Article

Do medical services personnel who deployed to the Iraq war have worse mental health than other deployed personnel?

King's Centre for Military Health Research, Institute of Psychiatry, King's College London, London, UK.
The European Journal of Public Health (Impact Factor: 2.52). 09/2008; 18(4):422-7. DOI: 10.1093/eurpub/ckn031
Source: PubMed

ABSTRACT There is evidence of increased health care utilization by medical personnel (medics) compared to other trades in the UK Armed Forces. The aim of this study was to compare the burden of mental ill health in deployed medics with all other trades during the Iraq war.
Participants' main duty during deployment was identified from responses to a questionnaire and verified from Service databases. Psychological health outcomes included psychological distress, post-traumatic stress disorder, multiple physical symptoms, fatigue and heavy drinking.
A total of 479 out of 5824 participants had a medical role. Medics were more likely to report psychological distress (OR 1.30, 95% CI 1.00-1.70), multiple physical symptoms (OR 1.65, 95% CI 1.20-2.27) and, if men, fatigue (1.38, 95% CI 1.05-1.81) than other personnel. Female medics were less likely to report fatigue (0.57 95% CI 0.35-0.92). Neither post-traumatic stress disorder nor heavy drinking symptoms were associated with a medical role. Traumatic medical experiences, lower group cohesion and preparedness, and post-deployment experiences explained the positive associations with psychological ill health. Medics made greater use of medical facilities than other trades.
There is a small excess of psychological ill health in medics, which can be explained by poorer group cohesion, traumatic medical and post-deployment experiences. The association of mental ill health with a medical role was not the consequence of a larger proportion of reservists in this group.

0 Bookmarks
 · 
115 Views
  • [Show abstract] [Hide abstract]
    ABSTRACT: This study investigated whether Critical Care Air Transport Team (CCATT) members are at increased risk for incident post-deployment mental health conditions. We conducted a retrospective cohort study of 604 U.S. Air Force medical personnel without preexisting mental health conditions who had at least one deployment as a CCATT member during 2003-2012 as compared to a control group of 604 medical personnel, frequency matched based on job role, with at least one deployment during the same period, but without CCATT experience. Electronic health record data were used to ascertain the diagnosis of a mental health condition. The incidence of post-deployment mental health conditions was 2.1 per 1000 mo for the CCATT group versus 2.2 per 1000 mo for the control group. The six most frequent diagnoses were the same in both groups: adjustment reaction not including posttraumatic stress disorder (PTSD), anxiety, major depressive disorder, specific disorders of sleep of nonorganic origin, PTSD, and depressive disorder not elsewhere classified. Women were at marginally increased risk and nurses and technicians were at twice the risk of physicians. The distribution of the time interval from end of the most recent deployment to diagnosis of incident mental health condition was positively skewed with a median greater than 6 mo. CCATT members were at no increased risk for incident post-deployment mental health conditions as compared to non-CCATT medical service members. Nearly two-thirds of incident post-deployment mental health conditions were diagnosed outside the standard 6-mo medical surveillance period, a finding warranting further study.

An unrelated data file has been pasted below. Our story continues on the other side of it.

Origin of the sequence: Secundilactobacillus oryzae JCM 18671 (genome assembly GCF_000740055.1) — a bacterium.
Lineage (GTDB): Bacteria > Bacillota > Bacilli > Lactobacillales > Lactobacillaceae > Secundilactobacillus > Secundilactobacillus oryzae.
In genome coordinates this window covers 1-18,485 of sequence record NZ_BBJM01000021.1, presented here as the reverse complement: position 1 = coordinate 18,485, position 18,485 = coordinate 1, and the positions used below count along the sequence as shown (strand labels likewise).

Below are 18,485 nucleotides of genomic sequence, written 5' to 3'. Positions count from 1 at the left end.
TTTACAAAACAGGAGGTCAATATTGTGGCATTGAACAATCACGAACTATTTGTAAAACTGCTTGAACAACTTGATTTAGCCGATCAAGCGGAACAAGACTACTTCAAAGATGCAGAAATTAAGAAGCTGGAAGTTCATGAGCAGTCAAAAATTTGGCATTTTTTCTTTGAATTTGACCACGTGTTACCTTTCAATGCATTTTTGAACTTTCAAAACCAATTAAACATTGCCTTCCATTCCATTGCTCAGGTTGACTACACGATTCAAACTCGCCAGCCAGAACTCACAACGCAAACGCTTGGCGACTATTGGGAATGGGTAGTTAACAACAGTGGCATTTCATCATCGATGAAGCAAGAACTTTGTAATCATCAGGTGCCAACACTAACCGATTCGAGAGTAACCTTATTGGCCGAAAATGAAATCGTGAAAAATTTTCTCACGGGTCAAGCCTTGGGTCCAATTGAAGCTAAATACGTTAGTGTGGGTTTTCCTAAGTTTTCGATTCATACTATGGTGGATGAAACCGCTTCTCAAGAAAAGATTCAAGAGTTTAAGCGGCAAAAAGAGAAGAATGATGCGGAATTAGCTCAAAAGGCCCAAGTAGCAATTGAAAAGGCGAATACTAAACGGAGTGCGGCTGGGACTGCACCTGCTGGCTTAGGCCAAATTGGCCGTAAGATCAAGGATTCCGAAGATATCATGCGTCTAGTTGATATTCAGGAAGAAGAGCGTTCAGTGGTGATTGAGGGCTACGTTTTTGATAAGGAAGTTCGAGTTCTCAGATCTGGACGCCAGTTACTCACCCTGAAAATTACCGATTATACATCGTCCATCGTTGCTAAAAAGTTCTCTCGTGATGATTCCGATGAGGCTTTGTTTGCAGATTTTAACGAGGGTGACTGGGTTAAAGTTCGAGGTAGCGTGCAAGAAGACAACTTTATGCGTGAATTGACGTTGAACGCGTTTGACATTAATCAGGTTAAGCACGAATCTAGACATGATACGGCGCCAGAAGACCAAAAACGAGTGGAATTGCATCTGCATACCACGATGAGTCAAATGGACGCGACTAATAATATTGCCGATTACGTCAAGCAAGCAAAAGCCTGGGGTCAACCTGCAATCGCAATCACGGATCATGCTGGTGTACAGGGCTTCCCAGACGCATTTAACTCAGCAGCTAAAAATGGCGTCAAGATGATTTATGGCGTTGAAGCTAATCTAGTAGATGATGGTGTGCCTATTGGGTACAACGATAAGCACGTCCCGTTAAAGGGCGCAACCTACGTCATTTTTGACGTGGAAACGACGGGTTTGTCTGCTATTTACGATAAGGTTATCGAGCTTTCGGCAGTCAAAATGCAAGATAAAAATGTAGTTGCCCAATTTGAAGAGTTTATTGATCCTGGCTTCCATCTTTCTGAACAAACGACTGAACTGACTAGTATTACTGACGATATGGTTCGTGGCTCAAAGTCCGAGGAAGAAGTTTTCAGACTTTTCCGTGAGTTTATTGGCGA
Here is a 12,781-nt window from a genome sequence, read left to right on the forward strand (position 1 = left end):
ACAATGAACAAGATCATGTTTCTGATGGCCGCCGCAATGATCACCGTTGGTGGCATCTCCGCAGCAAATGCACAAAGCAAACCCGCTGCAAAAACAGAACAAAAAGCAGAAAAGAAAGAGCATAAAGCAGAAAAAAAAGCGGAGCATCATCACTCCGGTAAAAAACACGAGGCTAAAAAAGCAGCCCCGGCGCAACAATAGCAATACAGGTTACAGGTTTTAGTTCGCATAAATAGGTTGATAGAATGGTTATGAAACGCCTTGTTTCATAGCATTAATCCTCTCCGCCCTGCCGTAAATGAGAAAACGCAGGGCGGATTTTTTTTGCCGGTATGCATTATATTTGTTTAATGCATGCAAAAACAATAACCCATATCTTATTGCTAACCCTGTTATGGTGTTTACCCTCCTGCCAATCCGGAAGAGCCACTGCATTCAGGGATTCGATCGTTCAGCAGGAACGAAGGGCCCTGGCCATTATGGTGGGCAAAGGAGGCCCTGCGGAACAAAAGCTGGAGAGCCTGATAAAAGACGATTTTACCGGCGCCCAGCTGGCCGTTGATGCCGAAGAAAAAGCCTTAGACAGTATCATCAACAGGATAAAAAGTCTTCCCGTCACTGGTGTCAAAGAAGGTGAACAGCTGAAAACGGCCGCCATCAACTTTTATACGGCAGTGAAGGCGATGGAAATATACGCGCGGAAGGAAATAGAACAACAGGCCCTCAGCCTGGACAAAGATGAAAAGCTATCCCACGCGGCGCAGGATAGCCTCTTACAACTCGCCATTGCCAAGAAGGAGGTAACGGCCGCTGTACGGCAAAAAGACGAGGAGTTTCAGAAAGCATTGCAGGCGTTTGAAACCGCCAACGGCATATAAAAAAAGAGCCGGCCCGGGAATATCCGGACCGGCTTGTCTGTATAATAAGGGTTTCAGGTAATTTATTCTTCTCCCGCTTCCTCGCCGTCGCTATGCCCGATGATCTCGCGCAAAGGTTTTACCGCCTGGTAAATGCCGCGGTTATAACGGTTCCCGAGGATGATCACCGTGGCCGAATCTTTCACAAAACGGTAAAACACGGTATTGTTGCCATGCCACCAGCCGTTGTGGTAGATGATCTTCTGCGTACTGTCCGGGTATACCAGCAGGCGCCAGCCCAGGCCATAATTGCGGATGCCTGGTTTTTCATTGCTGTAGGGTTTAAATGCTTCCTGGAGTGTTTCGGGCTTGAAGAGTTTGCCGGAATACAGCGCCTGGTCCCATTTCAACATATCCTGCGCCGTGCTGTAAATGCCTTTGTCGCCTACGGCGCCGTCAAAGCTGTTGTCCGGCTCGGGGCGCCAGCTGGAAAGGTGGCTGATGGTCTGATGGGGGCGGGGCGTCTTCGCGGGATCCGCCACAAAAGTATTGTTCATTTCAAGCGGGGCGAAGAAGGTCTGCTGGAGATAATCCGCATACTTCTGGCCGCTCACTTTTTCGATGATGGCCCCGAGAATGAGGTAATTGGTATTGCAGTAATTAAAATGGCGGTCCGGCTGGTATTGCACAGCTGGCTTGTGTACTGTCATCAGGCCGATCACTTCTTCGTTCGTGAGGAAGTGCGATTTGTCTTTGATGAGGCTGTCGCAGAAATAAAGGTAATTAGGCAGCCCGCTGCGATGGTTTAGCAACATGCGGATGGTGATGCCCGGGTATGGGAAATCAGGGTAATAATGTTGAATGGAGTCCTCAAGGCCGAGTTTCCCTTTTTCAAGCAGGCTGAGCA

Aviation Space and Environmental Medicine 01/2014; 85(1):30-8. · 0.78 Impact Factor
  • Source
    [Show abstract] [Hide abstract]
    ABSTRACT: Care for battle casualties demands special skills from medics, nurses and tactical commanders. To date, no inventory has been performed evaluating the first responders (medics, nurses and tactical commanders) around battle casualties.
    Injury 12/2014; 155. · 2.46 Impact Factor
  • [Show abstract] [Hide abstract]
    ABSTRACT: The purpose of this investigation was to understand the varied health care provider responses to traumas by identifying perceptions of control and self-efficacy, appraisal styles, and postevent coping strategies in active duty military nurses and physicians deployed to combat/terrorist regions. Twenty purposively sampled military health care providers completed a descriptive questionnaire, the Posttraumatic Stress Disorder Checklist, the General Self-Efficacy Scale, and a recorded semistructured interview that was later transcribed and content analyzed. Cognitive-behavioral determinants of healthy response to trauma were used to frame this descriptive interpretive study and to assist with developing a model for healthy adaptation in trauma-exposed health care providers. Participants felt they had the greatest control over their health care provider role in theater, and most expressed a belief that a sense of control and a sense of purpose were important to their coping. All used some form of social support to cope and many found calming activities that allowed for self-reflection to be helpful. Results from this analysis can be used to inform interventions and promote postevent coping behaviors that increase social support, strengthen important bonds, and enhance involvement in activities that elicit positive emotions. Health care providers experienced positive outcomes despite considerable traumatic exposure by using coping strategies that map closely to several principles of psychological first aid. This suggests a need to train all medical personnel in these concepts as they appear helpful in mitigating responses to the stress of combat-related exposures. (PsycINFO Database Record (c) 2013 APA, all rights reserved).
    Psychological Services 07/2013; · 1.08 Impact Factor

Full-text (2 Sources)

Download
43 Downloads
Available from
May 29, 2014